Blood glucose levels and insulin concentrations were measured using the glucose oxidase method and RIA (Northern Bioengineering Institute, Beijing, China), respectively. Adiponectin concentrations in both adipose tissue and sera were, respectively, measured using an ELISA kit (adiponectin; Bionewtrans Pharmaciutical Biotechnology Company Limited, Franklin, MA, USA), and then total adiponectin contents in adipose tissue of each rat were calculated according to adipose tissue weight. Homeostasis model assessment of insulin resistance (HOMA-IR) was calculated using the following formula(Reference Matthews, Hosker and Rudenski25):
RNA extraction and RT-PCR
Total RNA was extracted from epididymal adipose tissues using the standard Trizol RNA isolation method. The quality of RNA was checked by using the DU640 nucleic acid analyser (Beckman, Fullerton, CA, USA). Reverse transcription of 4 μg RNA from each sample was carried out using the RevertAid™ First Strand cDNA Synthesis Kit (no. K1622; Fermentas, Beijing, China) according to the manufacturer's instructions.
PCR amplification was carried out as described previously(Reference Feng, Gao and Guan21, Reference Feng, Song and Guan26). All primers were synthesised by Shanghai Sangon Biotechnology Corporation (Shanghai, China), and the sequences were as follows: AMPKα1, 5′-ggg atc cat cag caa cta tcg-3′ (sense) and 5′-ggg agg tca cgg atg agg-3′ (antisense), accession no. NM_019142; AMPKα2, 5′-cat ttg tgc aag gcc cct agt-3′ (sense) and 5′-gac tgt tgg tat ctg cct gtt tcc-3′ (antisense), accession no. NM_023991; GLUT4, 5′-ggg ctg tga gtg agt gct ttc-3′ (sense) and 5′-cag cga ggc aag gct aga-3′ (antisense), accession no. NM_012751; PPARγ, 5′-tgt gga cct ctc tgt gat g-3′ (sense) and 5′-cat tgg gtc agc tct tgt ga-3′ (antisense), accession no. EV468317; glyceraldehyde-3-phosphate dehydrogenase, 5′-tgg tgg acc tca tgg cct ac-3′ (sense) and 5′-cag caa ctg agg gcc tct ct-3′ (antisense), accession no. XM_344448.
Total proteins were extracted from adipose tissues by using radio-immunoprecipitation assay lysis buffer supplemented with 1 mm-phenylmethylsulfonyl fluoride and Western blotting was carried out as described previously(Reference Feng, Gao and Guan21, Reference Feng, Song and Guan26). The primary antibodies were bought from Cell Signaling Company, Danvers, MA, USA (total AMPKα and phosphorylated AMPKα) and Abcam Limited, Cambridge, UK (PPARγ and GLUT4), respectively.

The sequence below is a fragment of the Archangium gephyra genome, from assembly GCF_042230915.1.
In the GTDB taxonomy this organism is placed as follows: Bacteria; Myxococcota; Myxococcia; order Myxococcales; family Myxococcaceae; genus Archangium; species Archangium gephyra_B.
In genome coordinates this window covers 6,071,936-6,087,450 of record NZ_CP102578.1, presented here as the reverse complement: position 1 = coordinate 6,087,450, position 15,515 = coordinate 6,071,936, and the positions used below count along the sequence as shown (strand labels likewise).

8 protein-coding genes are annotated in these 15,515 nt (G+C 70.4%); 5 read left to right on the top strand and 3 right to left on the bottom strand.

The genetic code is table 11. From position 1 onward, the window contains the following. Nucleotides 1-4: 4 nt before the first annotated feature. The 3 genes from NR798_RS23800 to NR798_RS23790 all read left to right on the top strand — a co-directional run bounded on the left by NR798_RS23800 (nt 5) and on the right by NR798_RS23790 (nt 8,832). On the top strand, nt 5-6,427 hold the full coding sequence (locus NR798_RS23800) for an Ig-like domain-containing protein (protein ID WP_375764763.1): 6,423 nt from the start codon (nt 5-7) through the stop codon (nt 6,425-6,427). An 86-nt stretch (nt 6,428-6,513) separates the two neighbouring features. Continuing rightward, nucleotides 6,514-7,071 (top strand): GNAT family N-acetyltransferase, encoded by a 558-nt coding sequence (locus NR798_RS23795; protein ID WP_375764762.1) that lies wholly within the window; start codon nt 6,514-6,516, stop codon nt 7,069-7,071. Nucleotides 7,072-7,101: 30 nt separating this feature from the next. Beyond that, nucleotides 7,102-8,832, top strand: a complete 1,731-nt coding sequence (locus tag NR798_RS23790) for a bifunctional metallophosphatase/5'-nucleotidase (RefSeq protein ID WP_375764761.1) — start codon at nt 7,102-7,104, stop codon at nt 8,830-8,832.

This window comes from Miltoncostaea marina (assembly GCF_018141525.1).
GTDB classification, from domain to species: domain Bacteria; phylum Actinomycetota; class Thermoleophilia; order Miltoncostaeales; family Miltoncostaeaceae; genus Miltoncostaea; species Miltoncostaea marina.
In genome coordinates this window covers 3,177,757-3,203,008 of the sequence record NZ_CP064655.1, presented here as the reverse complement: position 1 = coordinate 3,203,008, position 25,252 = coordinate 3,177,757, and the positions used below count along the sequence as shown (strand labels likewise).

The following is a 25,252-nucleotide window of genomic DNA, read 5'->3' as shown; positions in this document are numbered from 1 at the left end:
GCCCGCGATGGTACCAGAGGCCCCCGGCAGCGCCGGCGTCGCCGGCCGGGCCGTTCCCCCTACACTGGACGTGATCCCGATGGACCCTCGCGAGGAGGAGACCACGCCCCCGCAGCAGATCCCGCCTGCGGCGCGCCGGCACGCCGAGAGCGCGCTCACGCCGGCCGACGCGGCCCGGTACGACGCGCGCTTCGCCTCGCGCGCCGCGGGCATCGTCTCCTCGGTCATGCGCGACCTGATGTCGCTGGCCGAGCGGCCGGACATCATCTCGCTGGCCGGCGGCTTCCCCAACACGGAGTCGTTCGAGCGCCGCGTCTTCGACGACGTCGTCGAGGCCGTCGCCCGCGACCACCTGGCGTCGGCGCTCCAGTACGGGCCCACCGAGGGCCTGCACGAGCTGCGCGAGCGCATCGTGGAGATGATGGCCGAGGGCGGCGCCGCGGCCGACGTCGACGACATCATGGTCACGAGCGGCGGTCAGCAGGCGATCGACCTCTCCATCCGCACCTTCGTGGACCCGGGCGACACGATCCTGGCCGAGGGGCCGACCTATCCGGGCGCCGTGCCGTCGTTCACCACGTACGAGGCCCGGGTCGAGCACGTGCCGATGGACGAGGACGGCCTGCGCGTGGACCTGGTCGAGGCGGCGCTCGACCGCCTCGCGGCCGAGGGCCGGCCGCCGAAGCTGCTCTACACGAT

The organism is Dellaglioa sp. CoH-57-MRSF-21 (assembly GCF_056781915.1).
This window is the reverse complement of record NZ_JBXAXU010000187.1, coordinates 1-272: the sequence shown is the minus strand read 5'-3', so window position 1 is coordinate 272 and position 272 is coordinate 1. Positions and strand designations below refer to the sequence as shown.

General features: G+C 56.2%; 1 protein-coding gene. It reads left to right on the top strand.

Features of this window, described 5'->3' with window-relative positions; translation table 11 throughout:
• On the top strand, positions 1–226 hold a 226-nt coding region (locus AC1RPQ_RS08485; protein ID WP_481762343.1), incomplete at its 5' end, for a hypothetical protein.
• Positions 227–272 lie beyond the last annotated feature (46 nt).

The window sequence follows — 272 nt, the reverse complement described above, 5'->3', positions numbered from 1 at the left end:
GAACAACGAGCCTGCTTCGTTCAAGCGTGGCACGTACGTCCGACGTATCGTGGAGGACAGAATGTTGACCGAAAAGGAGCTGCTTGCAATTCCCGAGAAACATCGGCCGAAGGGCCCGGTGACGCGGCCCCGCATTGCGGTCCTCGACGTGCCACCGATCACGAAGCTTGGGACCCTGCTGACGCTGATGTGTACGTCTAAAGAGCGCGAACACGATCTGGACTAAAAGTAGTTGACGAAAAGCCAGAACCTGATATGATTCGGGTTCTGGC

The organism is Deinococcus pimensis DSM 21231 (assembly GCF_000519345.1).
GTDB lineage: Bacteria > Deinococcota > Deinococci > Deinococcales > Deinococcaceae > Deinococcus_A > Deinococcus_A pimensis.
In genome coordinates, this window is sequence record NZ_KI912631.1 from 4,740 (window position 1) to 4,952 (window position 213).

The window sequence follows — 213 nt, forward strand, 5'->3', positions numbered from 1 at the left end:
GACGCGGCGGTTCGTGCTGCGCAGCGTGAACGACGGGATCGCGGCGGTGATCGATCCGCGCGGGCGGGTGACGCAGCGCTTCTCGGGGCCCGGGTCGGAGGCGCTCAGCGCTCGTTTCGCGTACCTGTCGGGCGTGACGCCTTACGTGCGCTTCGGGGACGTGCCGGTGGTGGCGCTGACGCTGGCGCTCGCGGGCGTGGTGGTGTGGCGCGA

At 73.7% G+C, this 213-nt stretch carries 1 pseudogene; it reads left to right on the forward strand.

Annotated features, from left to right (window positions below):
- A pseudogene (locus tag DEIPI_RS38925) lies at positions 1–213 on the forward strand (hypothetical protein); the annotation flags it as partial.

The data shown represent a minimum of three independent experiments. All values are presented as means and standard deviations. Data were analysed with SPSS 11.5 software (SPSS, Inc., Chicago, IL, USA). After comparison by ANOVA, a least significant difference statistical test was performed for post hoc comparisons, with P < 0·05 considered to be statistically significant.
Fasting glucose levels, fasting insulin concentrations and homeostasis model assessment of insulin resistance
Statistics were not performed on the data obtained at the end of the 8th week (Table 1) because of the small number of rats. However, despite equal total daily ethanol dosages, HOMA-IR was obviously reduced in group E1 and was slightly decreased in group E2 compared with group C. In contrast, HOMA-IR in group E3 was obviously increased. Despite administration of the same ethanol dosage each day, the different administration frequencies led to markedly different blood ethanol concentrations, which were 183 mg/l in group E1, only 43 mg/l in group E2 and 970 mg/l in group E3. As shown in Fig. 1, there was a U-shaped relationship between HOMA-IR and ethanol concentrations.
C, control; E1, rats that received ethanol twice per d; E2, rats that received ethanol continuously; E3, rats that received ethanol once per d; HOMA-IR, homeostasis model assessment of insulin resistance.
* Rats received a high-fat diet only (group C) supplemented with ethanol once (group E3) or twice (group E1) daily (total 5 g/kg) via a gastric tube, or with ethanol by drinking (group E2, total 5 g/kg daily) for 8 weeks.
After the rats were fed the HF diet for 18 weeks (Table 2), elevated levels of fasting glucose and fasting insulin were observed in group C, but these had been decreased by 7·5 and 23·4 %, respectively, in group E1. However, the fasting plasma glucose and fasting insulin levels of group E2 were not statistically significant compared with those of group C. Accordingly, insulin resistance, which was evaluated by HOMA-IR, was observed in HF diet-fed rats, but was ameliorated with ethanol administration; the value of HOMA-IR was reduced by 30·8 % in group E1 and 9·2 % in group E2 (Fig. 2(a)).
C, control; E1, rats that received ethanol twice per d; E2, rats that received ethanol continuously; E3, rats that received ethanol once per d; FBG, fasting blood glucose; FINS, fasting insulin; HOMA-IR, homeostasis model assessment of insulin resistance.
Mean values were significantly different from those of group C: * P < 0·05, ** P < 0·01.
† Mean values were significantly different from those of group E1 (P < 0·05).
‡ Rats received a high-fat diet only (group C) supplemented with ethanol twice daily (total 5 g/kg) via a gastric tube (group E1) or with ethanol by drinking (group E2; total 5 g/kg daily) for 18 weeks.
Body weights and fat masses
The body weight and fat masses of rats at 18 weeks are shown in Table 2. Ethanol administration lessened the weight gain from the HF diet by 8·5 % in group E1 and by 3 % in group E2. Coincident with the reductions in body-weight gain, the epididymal and perirenal fat masses were reduced by 12·1 and 11·4 % in group E1, respectively, but no significant change was observed in the fat pad masses of group E2 relative to group C.